3. This is probably connected to the previous point. The level of political corruption is much higher in Australia. With political corruption I mean the influence that special interests can have on political decisions. The movement of people between the private and public sectors is something that should be encouraged generally but when you see people like Eddie Obeid enriching themselves through outright corruption and also examples like Andrew Robb, the former minister for trade, joining Landbrige as a consultant earning $900k per year immediately after finalising a trade agreement with China and leaving politics, something smells quite bad. Landbrige is a Chinese company which owns the leasehold on Port of Darwin and is closely connected to the communist party in China.

      I do not want to hold the Scandinavian countries out to be a shining light of political governance as they have their own problems (mainly overly socialistic) but they do get certain things right and in particular, the longer term planning tends to be better.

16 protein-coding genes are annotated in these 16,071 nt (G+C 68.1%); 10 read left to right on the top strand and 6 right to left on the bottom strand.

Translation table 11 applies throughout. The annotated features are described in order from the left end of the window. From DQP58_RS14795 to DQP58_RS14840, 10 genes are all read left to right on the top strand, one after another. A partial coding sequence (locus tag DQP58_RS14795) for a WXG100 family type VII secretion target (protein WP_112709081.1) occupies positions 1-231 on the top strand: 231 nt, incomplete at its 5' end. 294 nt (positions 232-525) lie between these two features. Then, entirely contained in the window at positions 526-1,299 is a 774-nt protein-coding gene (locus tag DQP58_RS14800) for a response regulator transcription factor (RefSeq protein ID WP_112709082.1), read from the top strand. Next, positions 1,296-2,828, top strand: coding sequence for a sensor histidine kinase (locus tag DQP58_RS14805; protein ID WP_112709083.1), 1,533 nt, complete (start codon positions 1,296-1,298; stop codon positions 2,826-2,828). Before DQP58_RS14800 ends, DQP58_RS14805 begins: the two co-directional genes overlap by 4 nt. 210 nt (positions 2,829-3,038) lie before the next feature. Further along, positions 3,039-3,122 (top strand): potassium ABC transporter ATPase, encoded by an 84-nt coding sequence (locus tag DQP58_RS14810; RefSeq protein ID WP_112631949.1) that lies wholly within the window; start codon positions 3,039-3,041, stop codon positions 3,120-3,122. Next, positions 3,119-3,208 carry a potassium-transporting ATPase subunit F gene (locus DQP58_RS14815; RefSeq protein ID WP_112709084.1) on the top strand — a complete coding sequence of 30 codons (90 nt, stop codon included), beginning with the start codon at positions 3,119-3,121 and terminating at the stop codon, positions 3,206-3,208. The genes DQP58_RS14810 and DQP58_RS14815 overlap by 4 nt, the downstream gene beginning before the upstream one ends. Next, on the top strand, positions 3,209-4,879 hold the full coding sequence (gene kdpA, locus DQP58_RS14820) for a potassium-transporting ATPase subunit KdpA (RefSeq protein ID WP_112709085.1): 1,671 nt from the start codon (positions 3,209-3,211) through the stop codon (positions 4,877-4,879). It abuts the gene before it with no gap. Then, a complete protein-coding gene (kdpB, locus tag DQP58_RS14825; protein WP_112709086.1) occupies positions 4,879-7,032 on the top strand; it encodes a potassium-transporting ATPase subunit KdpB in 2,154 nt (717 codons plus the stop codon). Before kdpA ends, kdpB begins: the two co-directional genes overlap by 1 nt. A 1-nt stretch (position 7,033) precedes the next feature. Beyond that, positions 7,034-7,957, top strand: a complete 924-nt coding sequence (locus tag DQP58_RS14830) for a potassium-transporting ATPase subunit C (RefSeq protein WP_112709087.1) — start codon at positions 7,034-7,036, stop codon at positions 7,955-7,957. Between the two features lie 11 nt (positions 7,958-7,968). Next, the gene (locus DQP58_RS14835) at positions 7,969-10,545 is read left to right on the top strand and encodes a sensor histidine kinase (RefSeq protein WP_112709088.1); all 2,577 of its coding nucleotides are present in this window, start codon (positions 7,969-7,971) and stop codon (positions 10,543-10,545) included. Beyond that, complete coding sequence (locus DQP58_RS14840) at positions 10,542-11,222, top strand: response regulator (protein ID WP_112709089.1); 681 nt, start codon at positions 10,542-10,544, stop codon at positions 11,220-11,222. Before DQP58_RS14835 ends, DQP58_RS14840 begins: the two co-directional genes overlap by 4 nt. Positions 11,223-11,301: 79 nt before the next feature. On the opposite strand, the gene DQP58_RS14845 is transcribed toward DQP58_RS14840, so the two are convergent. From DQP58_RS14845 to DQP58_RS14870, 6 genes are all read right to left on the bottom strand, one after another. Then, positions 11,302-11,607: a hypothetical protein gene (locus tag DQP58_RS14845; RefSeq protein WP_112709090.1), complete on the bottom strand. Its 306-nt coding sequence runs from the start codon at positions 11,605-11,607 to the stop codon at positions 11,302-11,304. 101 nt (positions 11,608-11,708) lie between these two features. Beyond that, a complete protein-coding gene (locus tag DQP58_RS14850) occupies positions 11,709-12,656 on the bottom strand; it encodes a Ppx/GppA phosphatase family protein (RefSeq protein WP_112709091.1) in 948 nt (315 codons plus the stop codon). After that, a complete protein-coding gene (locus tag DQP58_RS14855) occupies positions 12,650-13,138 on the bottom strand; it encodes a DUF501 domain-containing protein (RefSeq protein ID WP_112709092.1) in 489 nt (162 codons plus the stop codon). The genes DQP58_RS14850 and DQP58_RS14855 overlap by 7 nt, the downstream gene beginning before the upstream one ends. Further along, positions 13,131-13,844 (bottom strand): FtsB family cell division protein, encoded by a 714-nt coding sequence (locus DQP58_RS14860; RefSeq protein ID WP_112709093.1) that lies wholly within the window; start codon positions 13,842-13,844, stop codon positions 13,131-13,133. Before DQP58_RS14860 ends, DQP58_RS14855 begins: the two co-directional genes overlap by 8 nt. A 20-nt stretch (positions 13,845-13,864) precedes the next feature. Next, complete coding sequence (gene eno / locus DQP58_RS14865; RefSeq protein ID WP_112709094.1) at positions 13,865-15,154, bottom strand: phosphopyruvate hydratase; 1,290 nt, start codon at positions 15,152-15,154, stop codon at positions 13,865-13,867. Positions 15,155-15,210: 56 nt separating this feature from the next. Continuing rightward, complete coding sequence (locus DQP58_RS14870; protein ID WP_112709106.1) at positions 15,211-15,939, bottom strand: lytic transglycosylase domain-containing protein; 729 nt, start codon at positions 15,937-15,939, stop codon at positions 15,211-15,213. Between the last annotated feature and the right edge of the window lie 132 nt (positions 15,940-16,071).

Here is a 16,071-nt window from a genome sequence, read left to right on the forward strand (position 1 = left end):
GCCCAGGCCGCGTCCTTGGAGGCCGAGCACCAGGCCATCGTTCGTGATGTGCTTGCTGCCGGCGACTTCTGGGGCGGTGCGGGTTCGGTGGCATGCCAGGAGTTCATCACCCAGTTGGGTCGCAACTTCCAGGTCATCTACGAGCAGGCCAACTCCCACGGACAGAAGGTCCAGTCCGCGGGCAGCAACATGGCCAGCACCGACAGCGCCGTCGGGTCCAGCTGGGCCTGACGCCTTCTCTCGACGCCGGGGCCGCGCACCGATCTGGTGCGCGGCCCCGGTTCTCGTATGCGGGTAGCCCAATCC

• Thanks for the long response. I really appreciate it. A lot of it confirms what I already thought but you filled in some gaps for me. It was actually somewhat cathartic reading this given how bad the media reports on this stuff ie the corruption and more particularly as you say the rent seeking that is going on in this country.
        A timely discussion too given the Swedish elections this weekend. I will be watching with added interest now!

  2. You could use the same three criteria for the Chinese infrastructure building, because I am sure that 2 and 3 are met, but criteria 1 is somewhat subjective.

    Ironic, given the article immediately above it, in that China’s appetite for commodities depends on this.

    Also, one person’s vision is another person’s folly. Las Vegas or Dubai are a prime example where, you have desert conditions and a scarcity of water, yet, they managed to make a thriving metropolis in the middle of it all. Most people would have looked at it and said it was a daft idea.

    Time will tell with all these ‘ghost cities’ in China, but the more that it goes on, the less that it looks like they were “the right projects”.